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Is there a canonical example of a simple/short theorem which has a very complex/long history?

I'm giving a presentation and would like to illustrate the point that presenting only the final result hides the interesting work and history behind the result.

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  • $\begingroup$ Fermat's Last Marginalium? $\endgroup$ – Chappers Mar 16 '17 at 22:46
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    $\begingroup$ The Parallel Postulate? $\endgroup$ – lulu Mar 16 '17 at 22:57
  • $\begingroup$ Should the theorem just be simple/short to state, or does it need a similarly simple/short proof? $\endgroup$ – pjs36 Mar 16 '17 at 23:38
  • $\begingroup$ @pjs36 both would be best. $\endgroup$ – lowndrul Mar 19 '17 at 0:04
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  • The simple concept of a function has a rich and long history. It is Dedekind, in 1888, that first formalised its general definition.

  • The Pythagorean theorem was known to egyptians and mesopotamians, but was only shown in a mathematical framework by the greeks. It is related to the existance of irrational numbers, which stirred much trouble among the pythagoricians.

  • The four color theorem. It states that, using four colors, any planar map can be colored so that no two adjacent regions have the same color. It is hard to prove. So difficult, in fact, that computers are used to write and verify the proofs. This raises interesting questions about what it means to prove a mathematical theorem.

  • Squaring the circle. The problem, thousands of years old, is to construct a square, using ruler and compass, that has the same area as the circle. It was shown to be impossible in 1882, but many mathematical cranks (see this book) are still trying to solve it!

Some interesting recent results (there's a lot of history but you'll have to dig):

  • How can you calculate the $n$th digit of $\pi$? A solution was given in 1995 by Simon Plouffe.

  • How many times should you shuffle a deck of card for it to be well mixed? The answer was given in 1992 by Bayer and Diaconis here.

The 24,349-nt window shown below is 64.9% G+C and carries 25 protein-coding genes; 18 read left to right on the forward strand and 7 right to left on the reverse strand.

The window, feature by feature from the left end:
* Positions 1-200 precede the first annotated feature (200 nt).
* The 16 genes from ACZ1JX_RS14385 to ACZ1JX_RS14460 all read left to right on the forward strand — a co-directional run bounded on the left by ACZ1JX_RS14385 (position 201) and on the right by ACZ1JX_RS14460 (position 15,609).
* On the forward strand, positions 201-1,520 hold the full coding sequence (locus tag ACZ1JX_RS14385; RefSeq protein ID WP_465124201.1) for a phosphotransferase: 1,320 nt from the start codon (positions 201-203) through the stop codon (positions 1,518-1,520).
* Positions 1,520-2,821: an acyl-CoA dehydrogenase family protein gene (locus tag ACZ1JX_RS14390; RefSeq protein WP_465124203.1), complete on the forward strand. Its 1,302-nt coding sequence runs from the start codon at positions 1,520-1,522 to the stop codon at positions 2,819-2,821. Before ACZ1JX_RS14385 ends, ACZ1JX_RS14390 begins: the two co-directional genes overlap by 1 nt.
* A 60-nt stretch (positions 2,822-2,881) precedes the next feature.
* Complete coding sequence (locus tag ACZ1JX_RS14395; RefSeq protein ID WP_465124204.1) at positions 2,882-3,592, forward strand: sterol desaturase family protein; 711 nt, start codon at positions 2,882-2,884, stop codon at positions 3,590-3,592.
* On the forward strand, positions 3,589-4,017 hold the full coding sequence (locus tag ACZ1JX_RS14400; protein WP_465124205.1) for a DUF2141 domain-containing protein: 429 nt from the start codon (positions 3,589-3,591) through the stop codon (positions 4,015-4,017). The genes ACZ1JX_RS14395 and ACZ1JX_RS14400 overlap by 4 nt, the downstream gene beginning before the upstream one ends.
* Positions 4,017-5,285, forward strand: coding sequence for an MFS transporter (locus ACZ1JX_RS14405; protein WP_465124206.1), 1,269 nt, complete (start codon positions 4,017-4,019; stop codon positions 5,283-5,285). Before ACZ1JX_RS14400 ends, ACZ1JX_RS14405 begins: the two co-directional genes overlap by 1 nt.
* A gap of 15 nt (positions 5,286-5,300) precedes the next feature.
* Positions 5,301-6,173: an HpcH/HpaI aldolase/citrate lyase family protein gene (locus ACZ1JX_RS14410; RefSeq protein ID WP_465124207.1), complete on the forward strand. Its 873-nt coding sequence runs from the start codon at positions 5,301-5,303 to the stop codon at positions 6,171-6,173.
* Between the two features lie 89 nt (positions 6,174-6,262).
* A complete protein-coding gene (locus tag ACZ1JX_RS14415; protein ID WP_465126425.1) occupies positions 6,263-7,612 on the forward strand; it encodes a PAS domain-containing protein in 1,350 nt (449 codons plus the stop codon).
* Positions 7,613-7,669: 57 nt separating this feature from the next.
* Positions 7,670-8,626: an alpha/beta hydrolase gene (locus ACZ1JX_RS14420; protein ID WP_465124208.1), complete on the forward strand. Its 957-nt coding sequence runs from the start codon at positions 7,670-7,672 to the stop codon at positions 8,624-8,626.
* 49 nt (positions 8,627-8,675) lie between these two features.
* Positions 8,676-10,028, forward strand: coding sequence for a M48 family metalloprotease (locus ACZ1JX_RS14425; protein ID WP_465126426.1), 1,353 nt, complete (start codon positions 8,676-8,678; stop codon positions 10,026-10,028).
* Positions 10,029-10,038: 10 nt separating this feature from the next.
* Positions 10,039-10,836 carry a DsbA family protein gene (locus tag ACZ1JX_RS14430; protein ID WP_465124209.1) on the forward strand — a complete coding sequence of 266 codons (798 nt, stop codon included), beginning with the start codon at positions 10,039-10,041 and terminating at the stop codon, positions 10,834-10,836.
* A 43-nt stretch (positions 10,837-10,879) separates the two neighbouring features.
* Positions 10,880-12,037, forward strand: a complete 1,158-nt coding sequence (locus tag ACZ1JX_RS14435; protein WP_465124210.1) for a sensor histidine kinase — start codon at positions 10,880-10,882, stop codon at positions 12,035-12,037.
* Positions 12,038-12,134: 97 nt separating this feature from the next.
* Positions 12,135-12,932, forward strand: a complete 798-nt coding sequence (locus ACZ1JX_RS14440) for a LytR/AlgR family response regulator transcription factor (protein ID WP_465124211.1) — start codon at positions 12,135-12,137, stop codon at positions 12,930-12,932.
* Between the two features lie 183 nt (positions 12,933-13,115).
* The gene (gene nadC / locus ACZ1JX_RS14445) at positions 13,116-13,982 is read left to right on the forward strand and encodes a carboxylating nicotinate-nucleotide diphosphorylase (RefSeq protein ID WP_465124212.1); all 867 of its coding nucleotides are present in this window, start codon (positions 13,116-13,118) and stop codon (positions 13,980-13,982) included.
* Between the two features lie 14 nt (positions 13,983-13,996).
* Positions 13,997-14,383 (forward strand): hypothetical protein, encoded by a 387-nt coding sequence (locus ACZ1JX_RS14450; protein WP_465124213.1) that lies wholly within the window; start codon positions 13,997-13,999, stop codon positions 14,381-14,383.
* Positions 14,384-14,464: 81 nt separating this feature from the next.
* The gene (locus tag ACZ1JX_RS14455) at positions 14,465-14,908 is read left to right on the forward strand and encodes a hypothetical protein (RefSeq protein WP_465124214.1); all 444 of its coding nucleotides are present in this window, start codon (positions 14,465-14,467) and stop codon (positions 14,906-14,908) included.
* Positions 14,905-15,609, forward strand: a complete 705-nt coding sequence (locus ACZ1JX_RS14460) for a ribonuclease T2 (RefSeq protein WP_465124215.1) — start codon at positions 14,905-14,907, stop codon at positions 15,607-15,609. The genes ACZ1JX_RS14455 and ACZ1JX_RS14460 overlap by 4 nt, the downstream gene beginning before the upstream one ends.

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  • $\begingroup$ Worth noting Plouffe's formula doesn't give us $n$th decimal digit. $\endgroup$ – Wojowu Mar 17 '17 at 8:00
  • $\begingroup$ Touche, I thought you were refering to the original BPP formula. $\endgroup$ – Wojowu Mar 17 '17 at 11:32
  • $\begingroup$ Thanks for pointing this out. His method can also be used to calculate the decimal digits, but this takes more time. $\endgroup$ – Olivier Mar 17 '17 at 11:44
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I would go for the solution to the cubic equation and all the very real, at times very petty and ultimately quite sad for many of the participants, human drama involving the who-came-up-with-it-first question.

For more an internet search will do the trick, but a brief history can be found here or here for example.

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A canonical example of such a result that has both geometric appeal and a rich history is Euler's theorem that a polyhedron satisfies $V-E+F=2$ where $V,E,F$ are respectively the numbers of faces, edges, and vertices of the polyhedron. Its rich history includes a number of incomplete proofs and further generalisations. Today the result is a fundamental theorem at the center of much research in algebraic topology. The theorem attracted the attention of philosopher Imre Lakatos whose thesis "Proofs and Refutations" examines the history of the theorem. See this link.

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